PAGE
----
Gary William Hughes
Gary William Hughes, 74, of Branson, died Sunday, June 8, at his home following a long battle with cancer. “Papa” Hughes, as he was affectionately known, was born March 11, 1940, in Hawthorne,, to Arden and Ethel (Tobler) Hughes. He grew up loving sports, music and nature, especially running barefoot on the hot desert sand.
During his years at Mineral High School, he lettered in football, basketball and baseball. He continued to be a softball pitcher for community and church leagues throughout the rest of his life and coached youth baseball teams. He was also an expert horseshoe pitcher, winning several state and national tournaments. Gary was an alumni of the Mineral County High School class of 1958.
“Dad loved a good competition,” son Jason Hughes said. “He could make a competition out of anything.”
“When we worked together it made the time go quickly and we got a lot more done.”
In addition to his love of sports, Hughes also had a love of music, learning to play piano, accordion, and guitar by ear. He joined his father’s dance band at a young age. Blessed with a bass voice, Hughes was invited to sing and travel with the Mormon Tabernacle Choir for many prestigious events, including a presidential inauguration.
After serving in the National Guard five years, he served a two-year church mission to the eastern states. It was there he developed a lifetime love of missionary work.
Hughes met another lifelong love, Lena Kristina Nilsson, shortly after graduating from Salt Lake Community College in Barbering, Utah. They were married on Aug. 12, 1966, in the Salt Lake Temple and settled down in Taylorsville, where together they raised five sons: Andy; Jason; Marty; Adam; and Ryan.
He supported the family by working several years as an independent milkman and eventually owning his own Hi-Land Dairy franchise. For 19 years, he also owned and operated a decorative concrete fence construction business called Artistic Fence Design, a business where his sons all got a chance to learn about hard physical labor.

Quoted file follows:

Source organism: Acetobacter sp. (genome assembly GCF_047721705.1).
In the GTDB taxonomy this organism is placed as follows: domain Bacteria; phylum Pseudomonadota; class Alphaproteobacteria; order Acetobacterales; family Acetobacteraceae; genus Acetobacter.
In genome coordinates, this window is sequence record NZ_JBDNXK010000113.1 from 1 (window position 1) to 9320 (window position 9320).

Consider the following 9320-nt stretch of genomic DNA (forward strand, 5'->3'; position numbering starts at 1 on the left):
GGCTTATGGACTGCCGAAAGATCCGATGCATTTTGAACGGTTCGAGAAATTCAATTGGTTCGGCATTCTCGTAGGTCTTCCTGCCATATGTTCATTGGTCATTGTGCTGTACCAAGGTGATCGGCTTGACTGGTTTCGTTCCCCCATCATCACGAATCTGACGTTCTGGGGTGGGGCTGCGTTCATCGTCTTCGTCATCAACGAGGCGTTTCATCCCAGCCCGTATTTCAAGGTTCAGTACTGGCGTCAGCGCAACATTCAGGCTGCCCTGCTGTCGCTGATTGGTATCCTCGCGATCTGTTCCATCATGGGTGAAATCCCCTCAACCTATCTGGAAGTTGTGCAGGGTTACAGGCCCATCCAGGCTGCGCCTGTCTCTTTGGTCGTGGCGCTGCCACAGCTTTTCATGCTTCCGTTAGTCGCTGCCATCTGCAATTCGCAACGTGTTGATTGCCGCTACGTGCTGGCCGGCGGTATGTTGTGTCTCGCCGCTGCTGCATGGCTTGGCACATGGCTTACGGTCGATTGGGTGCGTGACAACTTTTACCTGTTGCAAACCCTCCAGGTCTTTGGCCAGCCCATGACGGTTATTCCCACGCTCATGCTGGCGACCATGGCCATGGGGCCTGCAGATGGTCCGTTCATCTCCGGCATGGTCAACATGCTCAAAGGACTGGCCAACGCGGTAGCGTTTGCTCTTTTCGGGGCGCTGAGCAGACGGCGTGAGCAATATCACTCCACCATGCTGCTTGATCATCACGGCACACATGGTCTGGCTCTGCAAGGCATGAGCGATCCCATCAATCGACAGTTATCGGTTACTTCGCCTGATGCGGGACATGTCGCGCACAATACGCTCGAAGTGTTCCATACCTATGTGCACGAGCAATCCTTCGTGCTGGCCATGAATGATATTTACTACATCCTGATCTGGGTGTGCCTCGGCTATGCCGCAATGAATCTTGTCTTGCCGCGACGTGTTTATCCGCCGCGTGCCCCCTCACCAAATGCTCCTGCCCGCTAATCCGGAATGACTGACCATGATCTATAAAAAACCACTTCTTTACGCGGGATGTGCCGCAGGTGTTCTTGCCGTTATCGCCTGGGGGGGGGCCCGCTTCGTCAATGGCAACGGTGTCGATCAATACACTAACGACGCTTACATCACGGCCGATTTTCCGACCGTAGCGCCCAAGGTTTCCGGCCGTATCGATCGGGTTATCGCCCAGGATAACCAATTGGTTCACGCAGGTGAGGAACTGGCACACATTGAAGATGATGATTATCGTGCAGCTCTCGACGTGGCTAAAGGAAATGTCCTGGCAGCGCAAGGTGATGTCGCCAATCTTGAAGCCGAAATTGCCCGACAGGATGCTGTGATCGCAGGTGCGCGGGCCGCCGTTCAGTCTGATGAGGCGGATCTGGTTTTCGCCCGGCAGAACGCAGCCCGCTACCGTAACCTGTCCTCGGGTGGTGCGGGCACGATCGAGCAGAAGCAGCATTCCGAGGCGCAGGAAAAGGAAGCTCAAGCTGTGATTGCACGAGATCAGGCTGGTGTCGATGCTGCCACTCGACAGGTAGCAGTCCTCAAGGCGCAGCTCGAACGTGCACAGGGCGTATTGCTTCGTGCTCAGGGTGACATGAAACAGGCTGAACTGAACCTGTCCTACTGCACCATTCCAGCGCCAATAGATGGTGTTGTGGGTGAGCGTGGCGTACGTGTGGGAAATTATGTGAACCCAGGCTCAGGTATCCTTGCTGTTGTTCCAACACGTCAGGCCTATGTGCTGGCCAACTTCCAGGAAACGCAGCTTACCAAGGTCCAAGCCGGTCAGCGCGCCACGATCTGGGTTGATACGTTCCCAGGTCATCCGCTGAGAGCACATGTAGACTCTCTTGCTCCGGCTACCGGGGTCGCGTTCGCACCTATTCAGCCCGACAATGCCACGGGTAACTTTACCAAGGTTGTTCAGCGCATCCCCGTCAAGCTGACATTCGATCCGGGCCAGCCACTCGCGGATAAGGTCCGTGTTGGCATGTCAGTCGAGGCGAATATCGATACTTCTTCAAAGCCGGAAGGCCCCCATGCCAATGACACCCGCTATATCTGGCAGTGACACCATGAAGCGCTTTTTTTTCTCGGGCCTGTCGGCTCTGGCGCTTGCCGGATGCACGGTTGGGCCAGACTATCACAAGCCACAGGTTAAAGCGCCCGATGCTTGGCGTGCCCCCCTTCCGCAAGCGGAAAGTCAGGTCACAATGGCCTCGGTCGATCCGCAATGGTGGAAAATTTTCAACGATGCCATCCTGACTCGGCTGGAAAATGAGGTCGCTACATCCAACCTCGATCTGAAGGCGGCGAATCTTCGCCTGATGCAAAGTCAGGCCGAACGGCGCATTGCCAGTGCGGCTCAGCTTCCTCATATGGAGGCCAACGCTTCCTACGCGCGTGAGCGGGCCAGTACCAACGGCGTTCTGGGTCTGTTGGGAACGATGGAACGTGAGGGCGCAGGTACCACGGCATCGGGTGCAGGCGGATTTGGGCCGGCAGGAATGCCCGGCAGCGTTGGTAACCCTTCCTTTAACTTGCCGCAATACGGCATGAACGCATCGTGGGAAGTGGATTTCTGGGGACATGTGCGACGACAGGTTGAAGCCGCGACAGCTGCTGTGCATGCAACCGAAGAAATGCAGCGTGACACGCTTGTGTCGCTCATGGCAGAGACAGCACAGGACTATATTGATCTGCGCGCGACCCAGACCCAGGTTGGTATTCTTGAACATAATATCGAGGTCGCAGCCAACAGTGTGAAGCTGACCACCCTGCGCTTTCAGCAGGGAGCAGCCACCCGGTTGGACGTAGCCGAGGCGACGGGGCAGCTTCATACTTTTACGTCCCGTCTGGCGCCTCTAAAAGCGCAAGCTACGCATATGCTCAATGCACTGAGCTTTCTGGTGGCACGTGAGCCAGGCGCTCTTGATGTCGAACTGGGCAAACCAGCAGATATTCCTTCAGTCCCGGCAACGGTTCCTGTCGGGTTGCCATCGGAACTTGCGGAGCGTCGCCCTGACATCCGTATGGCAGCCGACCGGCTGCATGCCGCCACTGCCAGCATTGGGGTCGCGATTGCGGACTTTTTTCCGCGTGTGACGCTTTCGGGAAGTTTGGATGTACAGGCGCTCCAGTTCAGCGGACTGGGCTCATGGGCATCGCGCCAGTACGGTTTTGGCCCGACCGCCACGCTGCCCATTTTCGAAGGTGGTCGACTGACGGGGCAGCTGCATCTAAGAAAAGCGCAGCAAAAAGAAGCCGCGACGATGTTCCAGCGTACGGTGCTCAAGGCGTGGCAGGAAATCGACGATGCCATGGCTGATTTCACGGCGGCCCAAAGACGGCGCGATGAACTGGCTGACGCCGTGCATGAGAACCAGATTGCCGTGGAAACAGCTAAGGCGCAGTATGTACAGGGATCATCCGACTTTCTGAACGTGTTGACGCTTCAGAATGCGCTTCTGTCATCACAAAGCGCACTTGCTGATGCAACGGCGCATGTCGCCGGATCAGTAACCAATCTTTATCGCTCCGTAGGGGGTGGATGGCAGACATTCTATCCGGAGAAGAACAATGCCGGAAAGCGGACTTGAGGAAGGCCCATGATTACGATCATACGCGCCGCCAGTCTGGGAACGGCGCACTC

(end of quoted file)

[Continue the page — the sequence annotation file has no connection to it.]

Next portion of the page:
During this time, Gary and Lena Hughes combined their musical talents with that of their sons and enjoyed doing music shows for church and community events, but it wasn’t long before they stepped aside and the “Hughes Brothers Show” was officially formed in 1983.
After many years of touring the country, they signed a contract to bring the Hughes Brothers to Silver Dollar City in 1994. This is when they decided to sell their home and walk away from the lucrative fence business to help their sons in their new career opportunity. After spending the 1995 season at Silver Dollar City, the brothers performed at several other theaters in the area.
After only five years performing in Branson, they purchased the former Roy Clark Celebrity Theatre, now renamed the Hughes Brothers Theatre.
“Dad was always the ‘Leader of the Band’ and he started ‘it’ all,” son Marty Hughes said. “But the thing I will always remember most is that Dad gave me his time, and he wanted me there to experience what he loved most.”
Aside from being a co-owner and operator of the theater, Hughes ran sound for many years and became well known for Papa Hughes’ Fudge, and landed the starring role of Santa Claus in the “Hughes Brothers Christmas Show,” which his illness only caused him to miss two seasons.
“If you were going to associate one word with Dad, it would be ‘faith,’” said daughter-in-law Maria Hughes. “Just look at the journey he took to get us where we are today.”
His son Andy added, “Our dad served us and lived what he believed. We’re all grateful for his example in our lives.”
After their five sons were grown and had families of their own, the total number nearing 50 children and grandchildren, Gary and Lena Hughes adopted four children from Smolensk, Russia, between the ages of 9 and 13. This gave them the opportunity of raising a second family.
“Gary was a loving and devoted husband and father,” Lena Hughes said. “He served faithfully as the patriarch of our large family and we were all influenced, for the better, by his passion for life, sports, music, business, gardening, and especially the gospel of Jesus Christ.”
“Even in the last couple of months, as he was laid up at home in hospice care, his faith never wavered; he rarely complained and never lost his sense of humor.”
Funeral services were held June 17, at the Church of Jesus Christ of Latter Day Saints in Branson West. Burial will followed the service at Evergreen Cemetery.